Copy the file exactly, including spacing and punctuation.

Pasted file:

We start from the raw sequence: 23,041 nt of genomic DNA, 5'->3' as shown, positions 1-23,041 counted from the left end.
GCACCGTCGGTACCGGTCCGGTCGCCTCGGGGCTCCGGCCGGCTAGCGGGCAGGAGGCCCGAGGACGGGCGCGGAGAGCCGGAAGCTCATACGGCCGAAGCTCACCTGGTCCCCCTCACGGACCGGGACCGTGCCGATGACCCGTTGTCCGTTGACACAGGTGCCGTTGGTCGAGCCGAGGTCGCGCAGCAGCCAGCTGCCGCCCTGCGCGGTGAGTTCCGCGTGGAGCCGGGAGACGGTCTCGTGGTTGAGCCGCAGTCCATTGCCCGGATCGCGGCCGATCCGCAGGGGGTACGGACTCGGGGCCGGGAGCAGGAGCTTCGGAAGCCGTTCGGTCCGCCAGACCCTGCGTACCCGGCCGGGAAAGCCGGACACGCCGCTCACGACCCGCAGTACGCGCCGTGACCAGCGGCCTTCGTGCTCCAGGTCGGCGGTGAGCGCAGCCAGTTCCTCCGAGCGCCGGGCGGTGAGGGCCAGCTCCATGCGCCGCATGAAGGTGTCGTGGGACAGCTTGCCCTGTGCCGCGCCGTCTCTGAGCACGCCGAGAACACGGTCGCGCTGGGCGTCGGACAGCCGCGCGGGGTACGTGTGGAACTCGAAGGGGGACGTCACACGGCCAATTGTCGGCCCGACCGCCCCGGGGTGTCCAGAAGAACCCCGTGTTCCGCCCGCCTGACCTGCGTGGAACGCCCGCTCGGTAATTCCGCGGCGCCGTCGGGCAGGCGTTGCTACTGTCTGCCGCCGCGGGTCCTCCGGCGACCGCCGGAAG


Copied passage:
We start from the raw sequence: 23,041 nt of genomic DNA, 5'->3' as shown, positions 1-23,041 counted from the left end.
GCACCGTCGGTACCGGTCCGGTCGCCTCGGGGCTCCGGCCGGCTAGCGGGCAGGAGGCCCGAGGACGGGCGCGGAGAGCCGGAAGCTCATACGGCCGAAGCTCACCTGGTCCCCCTCACGGACCGGGACCGTGCCGATGACCCGTTGTCCGTTGACACAGGTGCCGTTGGTCGAGCCGAGGTCGCGCAGCAGCCAGCTGCCGCCCTGCGCGGTGAGTTCCGCGTGGAGCCGGGAGACGGTCTCGTGGTTGAGCCGCAGTCCATTGCCCGGATCGCGGCCGATCCGCAGGGGGTACGGACTCGGGGCCGGGAGCAGGAGCTTCGGAAGCCGTTCGGTCCGCCAGACCCTGCGTACCCGGCCGGGAAAGCCGGACACGCCGCTCACGACCCGCAGTACGCGCCGTGACCAGCGGCCTTCGTGCTCCAGGTCGGCGGTGAGCGCAGCCAGTTCCTCCGAGCGCCGGGCGGTGAGGGCCAGCTCCATGCGCCGCATGAAGGTGTCGTGGGACAGCTTGCCCTGTGCCGCGCCGTCTCTGAGCACGCCGAGAACACGGTCGCGCTGGGCGTCGGACAGCCGCGCGGGGTACGTGTGGAACTCGAAGGGGGACGTCACACGGCCAATTGTCGGCCCGACCGCCCCGGGGTGTCCAGAAGAACCCCGTGTTCCGCCCGCCTGACCTGCGTGGAACGCCCGCTCGGTAATTCCGCGGCGCCGTCGGGCAGGCGTTGCTACTGTCTGCCGCCGCGGGTCCTCCGGCGACCGCCGGAAG